The Savvy Summer Traveler

Friday, July 13, 2012

Learn How to Keep Bed Bugs From Ruining Your Vacation

 

The Savy Summer Traveler

Summer is officially here and millions of Americans have images of vacations dancing in their heads.  Many things can and do go wrong on vacations, from lost luggage to a mean sunburn, most getaways are hardly ever foolproof. However, nothing can wipe out relaxation and pile on stress and anxiety more than bringing bed bugs home with you. Bed bugs feed on human blood and are best known for their uncanny hitchhiking abilities. So before any of these pests ride home in your suitcase, read on to learn what savvy travelers can do.

Before you hit the road, sky or rails, it’s important to be aware of ways to protect yourself and your family while traveling. Whether it’s during transit, your hotel stay or upon your return home, when it comes to bed bugs – prevention is the BEST cure.  It may be one more thing to add to your vacation checklist, but it’s one that can make a difference.

Are bed bugs really in hotels?

Unfortunately, yes! These pests don’t differentiate between a 5-star hotel and cheap, low amenity motel. To them, a bed is a bed as long as a blood meal is sleeping in it (and yes, that means you!). A 2011 NPMA and University of Kentucky survey found that 80 percent of pest professionals have treated bed bugs in hotels and motels.  Although bed bugs are found in numerous places other than hotels, most travelers will stay in a hotel at one point or another during their vacation, putting themselves at a higher risk of picking up these hitchhiking bugs.

Once inside a hotel or home, bed bugs spread rapidly from room to room - through pipes, in vacuum cleaners, on clothing and luggage. In a hotel, bed bugs can even spread to neighboring rooms, since guests may end up moving to another room and because they can crawl through the walls between rooms. 

What should I look for in a hotel?

  • Upon entering the room, put your suitcase in the bathroom as that is the safest place for it. Bed bugs are least likely to hide in a bathroom.
  • Pull back the sheets and inspect the mattress seams, particularly at the corners, for pepper-like stains or spots or even the bugs themselves. Adult bed bugs resemble a flat apple seed. 
  • Check behind the headboard, inside couch and chair cushions, behind picture frames and around electrical sockets.
  • If you see anything suspect, notify management and change rooms or establishments immediately.
  • If you do need to change rooms, be sure that you do not move to a room adjacent and/or directly above/below the suspected infestation.  Bed bugs can easily hitchhike via housekeeping carts, luggage and even through wall sockets. If an infestation is spreading, it typically does so in the rooms closest to the origin.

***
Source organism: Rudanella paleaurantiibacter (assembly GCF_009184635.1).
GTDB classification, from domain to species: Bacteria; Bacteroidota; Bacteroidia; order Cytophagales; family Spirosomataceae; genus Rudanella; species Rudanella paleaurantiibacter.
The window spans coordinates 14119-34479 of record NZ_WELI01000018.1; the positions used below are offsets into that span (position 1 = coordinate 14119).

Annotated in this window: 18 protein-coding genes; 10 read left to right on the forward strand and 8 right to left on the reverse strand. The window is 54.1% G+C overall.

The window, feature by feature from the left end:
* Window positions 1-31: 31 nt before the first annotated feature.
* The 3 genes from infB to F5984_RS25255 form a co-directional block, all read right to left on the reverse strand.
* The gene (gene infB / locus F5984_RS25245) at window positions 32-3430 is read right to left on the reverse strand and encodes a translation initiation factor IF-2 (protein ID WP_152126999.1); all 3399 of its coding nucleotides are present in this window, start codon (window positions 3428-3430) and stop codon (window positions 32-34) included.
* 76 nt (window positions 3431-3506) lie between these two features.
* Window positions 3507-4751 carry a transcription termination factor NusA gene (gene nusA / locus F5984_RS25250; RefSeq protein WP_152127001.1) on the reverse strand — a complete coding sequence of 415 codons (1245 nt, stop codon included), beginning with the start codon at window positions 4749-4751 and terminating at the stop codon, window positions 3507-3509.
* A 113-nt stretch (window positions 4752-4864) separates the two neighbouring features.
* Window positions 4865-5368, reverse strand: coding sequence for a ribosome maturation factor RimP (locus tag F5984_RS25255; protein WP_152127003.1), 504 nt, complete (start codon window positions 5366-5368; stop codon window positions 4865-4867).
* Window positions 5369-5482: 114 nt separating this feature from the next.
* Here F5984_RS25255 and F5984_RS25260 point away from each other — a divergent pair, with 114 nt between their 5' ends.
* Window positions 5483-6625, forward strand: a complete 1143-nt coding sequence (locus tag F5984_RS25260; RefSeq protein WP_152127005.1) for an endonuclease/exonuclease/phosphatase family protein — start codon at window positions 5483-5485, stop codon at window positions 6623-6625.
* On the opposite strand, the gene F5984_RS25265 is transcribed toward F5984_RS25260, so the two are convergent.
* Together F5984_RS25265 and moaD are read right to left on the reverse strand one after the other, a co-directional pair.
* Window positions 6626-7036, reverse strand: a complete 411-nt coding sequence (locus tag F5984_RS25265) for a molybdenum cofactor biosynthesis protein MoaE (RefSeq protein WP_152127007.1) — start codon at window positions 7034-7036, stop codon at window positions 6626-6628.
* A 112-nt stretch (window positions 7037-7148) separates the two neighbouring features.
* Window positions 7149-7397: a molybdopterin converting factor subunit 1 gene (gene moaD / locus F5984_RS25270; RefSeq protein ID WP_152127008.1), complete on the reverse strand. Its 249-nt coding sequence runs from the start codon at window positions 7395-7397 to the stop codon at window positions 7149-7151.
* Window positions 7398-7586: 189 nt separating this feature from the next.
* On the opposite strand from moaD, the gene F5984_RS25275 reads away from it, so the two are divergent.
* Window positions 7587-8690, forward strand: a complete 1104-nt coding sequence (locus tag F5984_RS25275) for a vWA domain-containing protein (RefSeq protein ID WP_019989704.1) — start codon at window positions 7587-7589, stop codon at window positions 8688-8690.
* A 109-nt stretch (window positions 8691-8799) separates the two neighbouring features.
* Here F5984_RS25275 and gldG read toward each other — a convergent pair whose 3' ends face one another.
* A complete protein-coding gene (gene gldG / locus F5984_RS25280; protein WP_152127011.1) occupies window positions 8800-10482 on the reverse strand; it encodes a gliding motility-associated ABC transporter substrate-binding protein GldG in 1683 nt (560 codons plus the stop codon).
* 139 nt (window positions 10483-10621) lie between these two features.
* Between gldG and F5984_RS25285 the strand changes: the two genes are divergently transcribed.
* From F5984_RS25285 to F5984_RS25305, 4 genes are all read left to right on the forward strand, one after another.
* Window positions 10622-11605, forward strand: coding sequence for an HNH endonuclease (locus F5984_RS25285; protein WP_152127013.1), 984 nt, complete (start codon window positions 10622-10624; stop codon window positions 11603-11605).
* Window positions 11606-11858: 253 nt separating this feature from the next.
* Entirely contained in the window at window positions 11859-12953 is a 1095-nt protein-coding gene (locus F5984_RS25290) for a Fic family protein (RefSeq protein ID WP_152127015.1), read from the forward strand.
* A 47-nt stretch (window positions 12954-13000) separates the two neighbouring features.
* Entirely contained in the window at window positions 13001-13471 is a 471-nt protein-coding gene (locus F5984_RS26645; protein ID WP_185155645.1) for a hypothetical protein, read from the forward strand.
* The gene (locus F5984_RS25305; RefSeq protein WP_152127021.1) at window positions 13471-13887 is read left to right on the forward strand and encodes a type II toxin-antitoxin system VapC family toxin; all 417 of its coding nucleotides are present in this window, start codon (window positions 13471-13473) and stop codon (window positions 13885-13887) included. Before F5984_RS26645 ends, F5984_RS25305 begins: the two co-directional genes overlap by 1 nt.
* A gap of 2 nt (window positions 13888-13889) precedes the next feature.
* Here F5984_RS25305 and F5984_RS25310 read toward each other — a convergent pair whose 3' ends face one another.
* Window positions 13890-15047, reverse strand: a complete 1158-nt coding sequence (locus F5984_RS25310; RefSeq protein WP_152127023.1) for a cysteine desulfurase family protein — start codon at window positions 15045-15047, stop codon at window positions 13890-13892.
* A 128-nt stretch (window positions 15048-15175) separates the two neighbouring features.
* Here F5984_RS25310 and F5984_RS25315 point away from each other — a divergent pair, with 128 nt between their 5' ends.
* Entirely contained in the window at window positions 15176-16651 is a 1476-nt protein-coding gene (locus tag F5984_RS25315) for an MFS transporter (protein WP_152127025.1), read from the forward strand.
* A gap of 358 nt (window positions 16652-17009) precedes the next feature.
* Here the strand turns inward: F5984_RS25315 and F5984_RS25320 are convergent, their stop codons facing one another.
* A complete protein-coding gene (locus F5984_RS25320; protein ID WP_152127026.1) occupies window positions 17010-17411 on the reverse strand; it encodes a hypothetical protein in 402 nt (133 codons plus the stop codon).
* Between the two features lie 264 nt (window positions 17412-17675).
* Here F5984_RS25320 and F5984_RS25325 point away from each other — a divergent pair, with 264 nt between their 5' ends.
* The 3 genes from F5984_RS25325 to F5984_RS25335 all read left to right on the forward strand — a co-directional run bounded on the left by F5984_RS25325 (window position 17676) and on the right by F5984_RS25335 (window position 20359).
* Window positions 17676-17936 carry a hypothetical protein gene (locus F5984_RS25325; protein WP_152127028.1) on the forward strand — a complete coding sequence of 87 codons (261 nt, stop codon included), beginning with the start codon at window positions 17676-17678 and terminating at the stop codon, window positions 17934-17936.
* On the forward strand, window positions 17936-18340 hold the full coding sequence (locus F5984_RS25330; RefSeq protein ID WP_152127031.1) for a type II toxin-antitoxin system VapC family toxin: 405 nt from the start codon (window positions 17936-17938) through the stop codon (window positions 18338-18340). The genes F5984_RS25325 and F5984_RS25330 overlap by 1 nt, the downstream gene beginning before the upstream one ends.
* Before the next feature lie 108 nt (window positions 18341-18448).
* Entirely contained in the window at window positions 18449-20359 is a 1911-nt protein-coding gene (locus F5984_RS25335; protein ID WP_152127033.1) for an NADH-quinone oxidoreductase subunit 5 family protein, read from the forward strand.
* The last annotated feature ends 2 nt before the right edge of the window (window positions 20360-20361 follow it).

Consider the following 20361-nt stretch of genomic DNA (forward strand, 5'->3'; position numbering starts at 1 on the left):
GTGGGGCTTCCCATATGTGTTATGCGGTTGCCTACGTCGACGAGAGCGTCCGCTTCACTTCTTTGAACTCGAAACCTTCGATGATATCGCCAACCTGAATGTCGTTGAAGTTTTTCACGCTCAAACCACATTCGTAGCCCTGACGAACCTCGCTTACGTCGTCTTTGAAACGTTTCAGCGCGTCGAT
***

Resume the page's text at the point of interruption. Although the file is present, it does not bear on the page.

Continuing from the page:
• Even if you determine your room is clear of any bed bugs, consider placing your suitcase in a plastic trash bag or protective cover during the duration of your trip to ensure that bed bugs cannot take up residence there prior to departure.

What should I do when I return home?

  • Inspect your suitcases before bringing them into the house. Your neighbors may give you strange looks, but better safe then sorry. Take the opportunity to educate them as to why you’re unpacking your suitcase on the front porch. You might save them from a bed bug infestation in the future.
  • Vacuum your suitcase thoroughly before storing it. Consider using a garment hand steamer to steam your luggage, which can kill any bed bugs or eggs that may have hitched a ride home.
  • Wash and dry all of your clothes - even those that have not been worn - in hot temperatures to ensure that any bed bugs that may have made it that far are not placed into your drawers/closet.
  • Keep clothes that must be dry-cleaned in a plastic bag and take them to the drycleaner as soon as possible.

How will I know I have bed bugs?

Maybe you didn’t check the hotel room as thoroughly as you thought or perhaps you were too tired to vacuum your suitcase.  Perhaps you did everything right but a few days after you came home, you wake up with red itchy welts on your body and notice the telltale pepper-like stains on your sheets. A few bed bugs snuck by you and have made themselves at home. Don’t panic! Although bed bugs are a difficult pest to treat, pest professionals have many treatment options available to them and are successful in eliminating infestations. 

The key is to begin treatment as soon as infestation is suspected or discovered. Bed bugs are not a DIY pest, as evidenced recently by an Ohio State University study and treatments should be left to licensed and experienced pest professionals. If you suspect a bed bug infestation contact a pest professional.

Don’t let this happen to you!